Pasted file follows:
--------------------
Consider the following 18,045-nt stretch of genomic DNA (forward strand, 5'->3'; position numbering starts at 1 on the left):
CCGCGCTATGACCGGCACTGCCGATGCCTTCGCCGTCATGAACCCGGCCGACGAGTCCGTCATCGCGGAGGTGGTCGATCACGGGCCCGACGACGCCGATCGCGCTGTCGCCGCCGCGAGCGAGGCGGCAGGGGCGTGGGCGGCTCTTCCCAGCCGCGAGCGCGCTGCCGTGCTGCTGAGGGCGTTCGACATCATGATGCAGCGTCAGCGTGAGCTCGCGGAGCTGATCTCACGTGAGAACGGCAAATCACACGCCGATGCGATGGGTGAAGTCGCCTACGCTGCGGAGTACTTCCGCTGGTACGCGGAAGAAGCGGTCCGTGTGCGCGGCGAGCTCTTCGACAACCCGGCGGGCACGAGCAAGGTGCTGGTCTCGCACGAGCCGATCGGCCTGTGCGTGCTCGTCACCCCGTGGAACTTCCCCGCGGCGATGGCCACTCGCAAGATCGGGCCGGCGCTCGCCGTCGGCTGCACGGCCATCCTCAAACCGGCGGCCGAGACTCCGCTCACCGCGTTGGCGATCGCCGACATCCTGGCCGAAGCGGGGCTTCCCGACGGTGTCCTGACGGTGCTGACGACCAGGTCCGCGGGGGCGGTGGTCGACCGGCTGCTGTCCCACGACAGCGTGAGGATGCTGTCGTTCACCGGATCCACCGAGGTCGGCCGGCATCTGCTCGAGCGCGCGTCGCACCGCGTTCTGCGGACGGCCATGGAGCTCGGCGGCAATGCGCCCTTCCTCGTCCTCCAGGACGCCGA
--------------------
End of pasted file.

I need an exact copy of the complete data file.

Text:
Consider the following 18,045-nt stretch of genomic DNA (forward strand, 5'->3'; position numbering starts at 1 on the left):
CCGCGCTATGACCGGCACTGCCGATGCCTTCGCCGTCATGAACCCGGCCGACGAGTCCGTCATCGCGGAGGTGGTCGATCACGGGCCCGACGACGCCGATCGCGCTGTCGCCGCCGCGAGCGAGGCGGCAGGGGCGTGGGCGGCTCTTCCCAGCCGCGAGCGCGCTGCCGTGCTGCTGAGGGCGTTCGACATCATGATGCAGCGTCAGCGTGAGCTCGCGGAGCTGATCTCACGTGAGAACGGCAAATCACACGCCGATGCGATGGGTGAAGTCGCCTACGCTGCGGAGTACTTCCGCTGGTACGCGGAAGAAGCGGTCCGTGTGCGCGGCGAGCTCTTCGACAACCCGGCGGGCACGAGCAAGGTGCTGGTCTCGCACGAGCCGATCGGCCTGTGCGTGCTCGTCACCCCGTGGAACTTCCCCGCGGCGATGGCCACTCGCAAGATCGGGCCGGCGCTCGCCGTCGGCTGCACGGCCATCCTCAAACCGGCGGCCGAGACTCCGCTCACCGCGTTGGCGATCGCCGACATCCTGGCCGAAGCGGGGCTTCCCGACGGTGTCCTGACGGTGCTGACGACCAGGTCCGCGGGGGCGGTGGTCGACCGGCTGCTGTCCCACGACAGCGTGAGGATGCTGTCGTTCACCGGATCCACCGAGGTCGGCCGGCATCTGCTCGAGCGCGCGTCGCACCGCGTTCTGCGGACGGCCATGGAGCTCGGCGGCAATGCGCCCTTCCTCGTCCTCCAGGACGCCGA